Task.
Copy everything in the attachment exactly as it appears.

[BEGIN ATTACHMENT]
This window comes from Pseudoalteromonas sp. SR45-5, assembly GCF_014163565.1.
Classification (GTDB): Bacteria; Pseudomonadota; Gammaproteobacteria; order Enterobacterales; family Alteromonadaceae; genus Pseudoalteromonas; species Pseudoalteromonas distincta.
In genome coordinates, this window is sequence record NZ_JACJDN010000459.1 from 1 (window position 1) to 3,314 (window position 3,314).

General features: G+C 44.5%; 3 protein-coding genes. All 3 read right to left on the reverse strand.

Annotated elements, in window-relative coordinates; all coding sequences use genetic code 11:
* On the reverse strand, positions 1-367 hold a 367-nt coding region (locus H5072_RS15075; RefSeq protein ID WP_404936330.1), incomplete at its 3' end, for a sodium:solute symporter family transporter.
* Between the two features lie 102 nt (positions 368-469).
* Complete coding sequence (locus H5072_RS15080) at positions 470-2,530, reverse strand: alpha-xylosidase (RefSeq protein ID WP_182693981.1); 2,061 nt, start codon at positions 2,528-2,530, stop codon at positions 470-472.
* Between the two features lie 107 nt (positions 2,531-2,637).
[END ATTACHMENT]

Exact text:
This window comes from Pseudoalteromonas sp. SR45-5, assembly GCF_014163565.1.
Classification (GTDB): Bacteria; Pseudomonadota; Gammaproteobacteria; order Enterobacterales; family Alteromonadaceae; genus Pseudoalteromonas; species Pseudoalteromonas distincta.
In genome coordinates, this window is sequence record NZ_JACJDN010000459.1 from 1 (window position 1) to 3,314 (window position 3,314).

General features: G+C 44.5%; 3 protein-coding genes. All 3 read right to left on the reverse strand.

Annotated elements, in window-relative coordinates; all coding sequences use genetic code 11:
* On the reverse strand, positions 1-367 hold a 367-nt coding region (locus H5072_RS15075; RefSeq protein ID WP_404936330.1), incomplete at its 3' end, for a sodium:solute symporter family transporter.
* Between the two features lie 102 nt (positions 368-469).
* Complete coding sequence (locus H5072_RS15080) at positions 470-2,530, reverse strand: alpha-xylosidase (RefSeq protein ID WP_182693981.1); 2,061 nt, start codon at positions 2,528-2,530, stop codon at positions 470-472.
* Between the two features lie 107 nt (positions 2,531-2,637).